Rejoice, for the era of the musical is not over. Director Tracey Power is a worthy successor in modernizing the genre and breathing fresh life into the songs of Leonard Cohen.
Chelsea Hotel combines a twisted Burton-esque aesthetic with pitch-perfect singing, complex performances, and a whole lot of heart. I’ve never seen a small-scale musical succeed to this caliber, where all six performers intermix different roles and musical instruments with the familiarity of old lovers. And lovers, both new and jilted, are at the core of much of Cohen’s work.
I originally didn’t want to attend this play. Cohen wasn’t my generation’s music, and I didn’t find his work that accessible. I was hooked from the opening act, transfixed into the production’s haunting and oddly beautiful world. Chelsea Hotel makes these songs accessible for new audiences and Cohen aficionados, giving each song a new interpretation ranging from hard rock to showtunes, while maintaining a connection to the source material.
I’ve always thought that musicals were one of the hardest genres to perform, actors working double time in sketching out rich narratives while breaking into song. All six actors gave me fully realized people without me ever knowing their names or back stories. It came out in every expression, every inflection, every interaction with another.
There was a chemistry alive in the room, all set to the powerful ‘maybes’ within Cohen’s lyrics. They had the power for heartbreaking harmonies of love lost one moment, and stirring vindictive rock the next. It stirred me to tears without truly understanding why, and surged the audience to its feet for a well-deserved standing ovation.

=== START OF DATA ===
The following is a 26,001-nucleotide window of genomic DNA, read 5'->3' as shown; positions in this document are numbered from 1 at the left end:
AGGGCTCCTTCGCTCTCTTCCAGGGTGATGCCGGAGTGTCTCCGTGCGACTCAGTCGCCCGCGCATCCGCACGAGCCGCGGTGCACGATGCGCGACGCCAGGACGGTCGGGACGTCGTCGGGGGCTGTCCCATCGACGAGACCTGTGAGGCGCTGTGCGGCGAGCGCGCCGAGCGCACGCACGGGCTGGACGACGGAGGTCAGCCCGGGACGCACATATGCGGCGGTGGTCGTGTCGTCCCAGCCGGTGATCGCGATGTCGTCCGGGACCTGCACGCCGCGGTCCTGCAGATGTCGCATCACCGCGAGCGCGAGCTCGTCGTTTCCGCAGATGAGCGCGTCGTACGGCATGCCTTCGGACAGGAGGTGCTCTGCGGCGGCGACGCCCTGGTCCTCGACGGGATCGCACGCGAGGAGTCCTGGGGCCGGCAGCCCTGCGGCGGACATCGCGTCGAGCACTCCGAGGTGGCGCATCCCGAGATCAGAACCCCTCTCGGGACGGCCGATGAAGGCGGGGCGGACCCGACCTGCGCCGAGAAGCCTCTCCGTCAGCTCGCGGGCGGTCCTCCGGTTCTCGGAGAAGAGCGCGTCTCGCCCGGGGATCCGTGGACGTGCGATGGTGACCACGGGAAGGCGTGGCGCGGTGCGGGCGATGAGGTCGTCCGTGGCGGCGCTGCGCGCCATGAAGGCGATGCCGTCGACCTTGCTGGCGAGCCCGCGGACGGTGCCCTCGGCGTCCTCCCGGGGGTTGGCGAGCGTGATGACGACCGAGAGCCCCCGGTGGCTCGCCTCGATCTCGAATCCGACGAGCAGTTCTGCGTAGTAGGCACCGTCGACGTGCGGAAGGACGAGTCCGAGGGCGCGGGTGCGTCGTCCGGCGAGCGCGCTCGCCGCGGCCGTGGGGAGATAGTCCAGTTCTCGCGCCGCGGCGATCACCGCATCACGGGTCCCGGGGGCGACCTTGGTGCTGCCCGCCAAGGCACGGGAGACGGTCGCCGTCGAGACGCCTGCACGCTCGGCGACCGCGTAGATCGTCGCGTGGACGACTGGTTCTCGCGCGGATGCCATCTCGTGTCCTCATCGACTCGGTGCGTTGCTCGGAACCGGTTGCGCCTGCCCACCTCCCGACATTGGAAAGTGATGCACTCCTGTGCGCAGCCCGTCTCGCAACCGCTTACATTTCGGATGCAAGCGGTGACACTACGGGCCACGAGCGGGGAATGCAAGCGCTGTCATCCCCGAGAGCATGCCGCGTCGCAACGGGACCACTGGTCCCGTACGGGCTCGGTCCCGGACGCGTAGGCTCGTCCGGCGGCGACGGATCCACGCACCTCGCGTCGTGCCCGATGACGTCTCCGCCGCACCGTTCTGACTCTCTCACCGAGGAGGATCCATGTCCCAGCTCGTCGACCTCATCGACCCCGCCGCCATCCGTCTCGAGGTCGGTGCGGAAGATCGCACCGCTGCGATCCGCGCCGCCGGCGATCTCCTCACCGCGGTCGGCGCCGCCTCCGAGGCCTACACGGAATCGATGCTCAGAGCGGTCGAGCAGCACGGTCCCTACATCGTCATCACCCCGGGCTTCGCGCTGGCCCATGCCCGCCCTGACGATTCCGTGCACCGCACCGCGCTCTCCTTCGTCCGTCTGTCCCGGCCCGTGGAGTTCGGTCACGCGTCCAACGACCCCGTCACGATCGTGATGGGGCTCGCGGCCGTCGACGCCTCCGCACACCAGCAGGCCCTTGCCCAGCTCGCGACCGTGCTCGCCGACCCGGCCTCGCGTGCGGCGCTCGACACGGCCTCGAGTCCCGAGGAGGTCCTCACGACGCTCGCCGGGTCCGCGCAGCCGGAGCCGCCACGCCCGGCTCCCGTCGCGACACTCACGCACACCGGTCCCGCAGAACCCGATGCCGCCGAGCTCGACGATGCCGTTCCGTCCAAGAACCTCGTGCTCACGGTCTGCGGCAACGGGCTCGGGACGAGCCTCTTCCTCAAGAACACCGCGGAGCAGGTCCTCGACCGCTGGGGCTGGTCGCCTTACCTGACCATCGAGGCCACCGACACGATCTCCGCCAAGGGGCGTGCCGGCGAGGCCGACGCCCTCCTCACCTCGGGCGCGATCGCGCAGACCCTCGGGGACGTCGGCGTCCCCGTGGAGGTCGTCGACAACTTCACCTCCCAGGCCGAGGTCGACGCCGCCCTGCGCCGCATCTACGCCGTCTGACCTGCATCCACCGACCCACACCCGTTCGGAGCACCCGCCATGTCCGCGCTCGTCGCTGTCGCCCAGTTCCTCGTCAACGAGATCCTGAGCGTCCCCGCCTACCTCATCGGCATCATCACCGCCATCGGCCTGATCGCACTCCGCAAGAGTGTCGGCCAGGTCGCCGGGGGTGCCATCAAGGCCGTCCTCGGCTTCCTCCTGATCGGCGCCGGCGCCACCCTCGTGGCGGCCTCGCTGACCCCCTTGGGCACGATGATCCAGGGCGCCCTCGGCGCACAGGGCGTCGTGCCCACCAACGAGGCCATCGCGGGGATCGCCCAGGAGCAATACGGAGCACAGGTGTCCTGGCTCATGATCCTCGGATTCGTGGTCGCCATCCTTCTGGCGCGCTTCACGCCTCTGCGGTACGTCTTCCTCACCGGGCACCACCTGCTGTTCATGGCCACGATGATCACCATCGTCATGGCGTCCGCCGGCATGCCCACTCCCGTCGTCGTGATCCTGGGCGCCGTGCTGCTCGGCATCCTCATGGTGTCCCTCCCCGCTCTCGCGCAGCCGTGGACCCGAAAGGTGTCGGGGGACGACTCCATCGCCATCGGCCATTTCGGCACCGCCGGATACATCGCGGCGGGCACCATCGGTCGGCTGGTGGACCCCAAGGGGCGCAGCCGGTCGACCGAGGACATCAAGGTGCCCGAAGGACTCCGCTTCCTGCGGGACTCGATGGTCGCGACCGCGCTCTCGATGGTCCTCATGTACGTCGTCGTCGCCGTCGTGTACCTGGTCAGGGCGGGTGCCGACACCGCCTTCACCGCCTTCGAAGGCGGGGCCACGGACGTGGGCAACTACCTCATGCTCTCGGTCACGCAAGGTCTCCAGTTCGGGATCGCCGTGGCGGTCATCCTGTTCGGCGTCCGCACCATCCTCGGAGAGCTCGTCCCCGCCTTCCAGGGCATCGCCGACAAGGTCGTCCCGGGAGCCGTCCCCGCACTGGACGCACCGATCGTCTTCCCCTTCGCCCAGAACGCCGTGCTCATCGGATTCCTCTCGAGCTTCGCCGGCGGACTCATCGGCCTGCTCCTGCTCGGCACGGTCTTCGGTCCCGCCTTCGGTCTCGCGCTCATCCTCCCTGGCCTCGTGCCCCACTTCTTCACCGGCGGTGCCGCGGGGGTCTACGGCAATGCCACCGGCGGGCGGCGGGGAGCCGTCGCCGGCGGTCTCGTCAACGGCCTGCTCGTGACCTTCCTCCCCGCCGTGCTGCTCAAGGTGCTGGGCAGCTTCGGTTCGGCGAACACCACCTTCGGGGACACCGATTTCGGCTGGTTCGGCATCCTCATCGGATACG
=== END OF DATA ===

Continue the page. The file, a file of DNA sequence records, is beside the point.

I loved it. Absolutely. Loved it. The spectacle, the actors, the pitch-perfect harmonies demonstrated how far this genre can succeed with the right touch. It was the first time this season where I was gripped to the edge of my seat for the full performance, not caring how much time went by. Two hours was much too short for this gem.
It was also the first time a musical has stirred me to hungrily scour Grooveshark for Cohen’s originals. I wanted to get all of the in-jokes, the ah-hah nods, the personal history mixed into Chelsea Hotel. The performance took a figure off the musical pedestal and personally moved me to understand Cohen’s greatness while empathizing with his humanity.
Chelsea Hotel plays at the Firehall Arts Centre until March 29. Advanced tickets here.
Photo Credit: David Cooper.